ARLINGTON, Wash. - I can't think of a better time to introduce our new kitchen savior Tiffany Haugen than the night before the biggest snacking weekend of the year.
Let's be honest here: most of our listeners are Seahawks fans (booo, hiss!) whose only rooting interests in Super Bowl XLIII is that the Steelers' team bus breaks down on the way to the game.
In other words, Super Bowl Sunday is all about the food.
We have a pair of recipes from Tiffany's Cooking Salmon & Steelhead and Cooking Big Game that will be great FOR the big game: Tropical Bacon Roll-Ups (at right, and featured in the January STS, by the way) and Meaty Black Bean Chili.
One takes 5 minutes to prepare, the other simmers on the stove (or in a crock pot) through the pre-game show.
TROPICAL BACON ROLL-UPS
TIFFANY SAYS: "When looking for hor d'oeuvres, these bite-sized appetizers are full of flavor and easy to prepare."
Originally seen in Cooking Salmon & Steelhead, from the Water to the Platter/www.tiffanyhaugen.com
MEATY BLACK BEAN CHILI
TIFFANY SAYS: "Chili is one of those dishes in which our ingredients can vary, depending on what's in the pantry. This recipe, however, was tested and followed several times to perfection. When it comes to chili, this is a favorite."
- Add spices, thoroughly combining.
- Add tomatoes and water and bring to a boil.
- Reduce heat to medium-low and simmer at least 30 minutes.
- Add black beans and simmer an additional 30 minutes.
- Garnish with sour cream, avocado and cheddar cheese, if desired.
Originally seen in Cooking Big Game/www.tiffanyhaugen.com
WILD COUNTRY KITCHEN: Clams + tomatoes + garlic = fall warmup
ARLINGTON, Wash. - I've always been fond of one-pot meals, especially in the fall. They're simple, satisfying and delicious: the perfect definition of "comfort food".
Thanks to my Italian great uncle, I'm of the opinion that garlic, basil, tomatoes and olive oil are the building blocks of any great meal. Throw in clams, panchetta or bacon, and a little bit of wine?
There are as many variations of clams and long pasta (spaghetti, linguini, etc.) as there are Italian grandmothers in the world. It's a flavor combination (tomatoes, garlic, basil, wine, shellfish) that bridges all regional borders, and, better yet, the dish is super-simple and takes about 15 minutes to prepare.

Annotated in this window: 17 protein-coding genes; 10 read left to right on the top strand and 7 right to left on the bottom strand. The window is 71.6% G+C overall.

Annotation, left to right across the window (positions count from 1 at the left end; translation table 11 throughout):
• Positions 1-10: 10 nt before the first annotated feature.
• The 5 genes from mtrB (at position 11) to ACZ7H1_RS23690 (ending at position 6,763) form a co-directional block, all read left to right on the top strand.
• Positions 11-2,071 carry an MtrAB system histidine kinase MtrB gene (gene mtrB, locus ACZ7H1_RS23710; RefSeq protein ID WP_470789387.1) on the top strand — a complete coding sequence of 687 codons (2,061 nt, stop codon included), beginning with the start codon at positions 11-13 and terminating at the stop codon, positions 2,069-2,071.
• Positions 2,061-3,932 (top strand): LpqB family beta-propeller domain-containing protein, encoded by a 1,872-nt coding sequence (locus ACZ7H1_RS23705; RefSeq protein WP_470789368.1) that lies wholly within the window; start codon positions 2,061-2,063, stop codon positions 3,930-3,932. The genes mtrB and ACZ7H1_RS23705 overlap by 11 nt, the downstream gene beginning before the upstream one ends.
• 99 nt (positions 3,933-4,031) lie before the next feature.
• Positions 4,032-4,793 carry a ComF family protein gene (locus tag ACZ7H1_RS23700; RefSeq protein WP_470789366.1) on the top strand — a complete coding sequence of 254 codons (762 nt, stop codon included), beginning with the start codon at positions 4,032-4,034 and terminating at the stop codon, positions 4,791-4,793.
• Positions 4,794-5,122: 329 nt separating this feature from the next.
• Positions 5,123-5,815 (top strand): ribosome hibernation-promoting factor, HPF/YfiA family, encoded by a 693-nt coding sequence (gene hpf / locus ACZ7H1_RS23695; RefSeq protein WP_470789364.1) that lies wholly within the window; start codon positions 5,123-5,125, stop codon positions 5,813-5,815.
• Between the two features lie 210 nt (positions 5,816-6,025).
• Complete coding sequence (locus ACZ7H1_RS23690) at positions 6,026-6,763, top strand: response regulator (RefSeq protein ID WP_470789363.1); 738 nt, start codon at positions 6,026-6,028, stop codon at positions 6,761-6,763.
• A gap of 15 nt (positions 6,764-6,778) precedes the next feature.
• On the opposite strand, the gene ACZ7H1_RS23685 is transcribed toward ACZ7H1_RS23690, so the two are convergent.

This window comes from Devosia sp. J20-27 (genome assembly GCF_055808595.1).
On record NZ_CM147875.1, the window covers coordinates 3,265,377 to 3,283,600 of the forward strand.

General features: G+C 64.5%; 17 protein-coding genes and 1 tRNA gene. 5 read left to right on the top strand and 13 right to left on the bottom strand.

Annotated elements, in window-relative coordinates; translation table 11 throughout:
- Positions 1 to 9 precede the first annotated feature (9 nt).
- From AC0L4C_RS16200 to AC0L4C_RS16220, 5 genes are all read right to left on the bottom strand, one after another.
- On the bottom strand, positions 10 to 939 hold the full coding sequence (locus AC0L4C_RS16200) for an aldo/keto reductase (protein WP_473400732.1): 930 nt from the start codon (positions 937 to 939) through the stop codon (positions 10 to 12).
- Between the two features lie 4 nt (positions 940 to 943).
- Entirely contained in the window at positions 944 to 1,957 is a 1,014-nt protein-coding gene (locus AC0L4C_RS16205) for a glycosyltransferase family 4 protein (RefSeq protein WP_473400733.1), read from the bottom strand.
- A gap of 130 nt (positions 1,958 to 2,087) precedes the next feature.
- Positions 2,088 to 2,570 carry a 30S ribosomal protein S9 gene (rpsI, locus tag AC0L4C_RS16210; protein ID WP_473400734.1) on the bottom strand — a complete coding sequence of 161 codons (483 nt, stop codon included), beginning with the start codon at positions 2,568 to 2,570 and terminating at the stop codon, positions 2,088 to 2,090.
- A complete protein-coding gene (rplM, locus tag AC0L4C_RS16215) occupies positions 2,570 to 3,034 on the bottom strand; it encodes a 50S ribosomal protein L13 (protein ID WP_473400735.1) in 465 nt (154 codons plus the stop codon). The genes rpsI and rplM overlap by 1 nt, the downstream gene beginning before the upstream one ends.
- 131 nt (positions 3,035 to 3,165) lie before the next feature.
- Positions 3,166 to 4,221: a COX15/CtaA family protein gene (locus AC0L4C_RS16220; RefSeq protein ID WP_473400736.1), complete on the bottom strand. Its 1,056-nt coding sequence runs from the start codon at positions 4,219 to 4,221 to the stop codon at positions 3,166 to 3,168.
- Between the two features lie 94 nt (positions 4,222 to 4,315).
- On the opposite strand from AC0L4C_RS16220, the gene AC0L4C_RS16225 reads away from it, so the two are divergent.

A little on clams: Go into any grocery store in the Pacific Northwest and you'll see either littleneck or manila clams for $6.99 to $7.99 a pound. These clams are one and the same: the manila is a sub-species of littleneck that you'll find on beaches in Washington and Oregon. The ones sold in the grocery store are typically pretty small, but fall brings some of the best clam digging of the year for many species. Fill a bucket with local hardshells from Penn Cove to Coos Bay and this dish is even better:
LINGUINI PICCOLI WITH TOMATOES AND CLAMS
INGREDIENTS (serves 4 to 6 people)
- Preheat oven to 375 degrees
- Bring a large pot of salted water to boil
- Place a large roasting pan over two burners (or a large wok over a single burner) and heat over medium-high heat
- Pour olive oil into heated pan and add garlic, shallot and pancetta; saute until pancetta is rendered and garlic/onion are soft
- Add chopped tomatoes, peppers and basil to pan and mix briefly with garlic, onion and pancetta
- Add wine, chicken stock and clam juice
- Add clams to pan/wok and stir gently to settle clams into tomato mixture. If you're using a roasting pan, place it into the preheated oven and roast for 15 minutes, until clams open. If you're using a wok, reduce heat to low, cover and simmer until clams open
- While clams/tomatoes are cooking, cook pasta in boiling water; drain.
- Remove clams from heat. If you're serving family style, empty pasta into a large serving bowl and spoon entire clam mixture over the top. If you're serving single portions, place pasta in individual pasta bowls and spoon a generous amount of clam mixture and broth over the top.
- Serve with roasted-garlic bread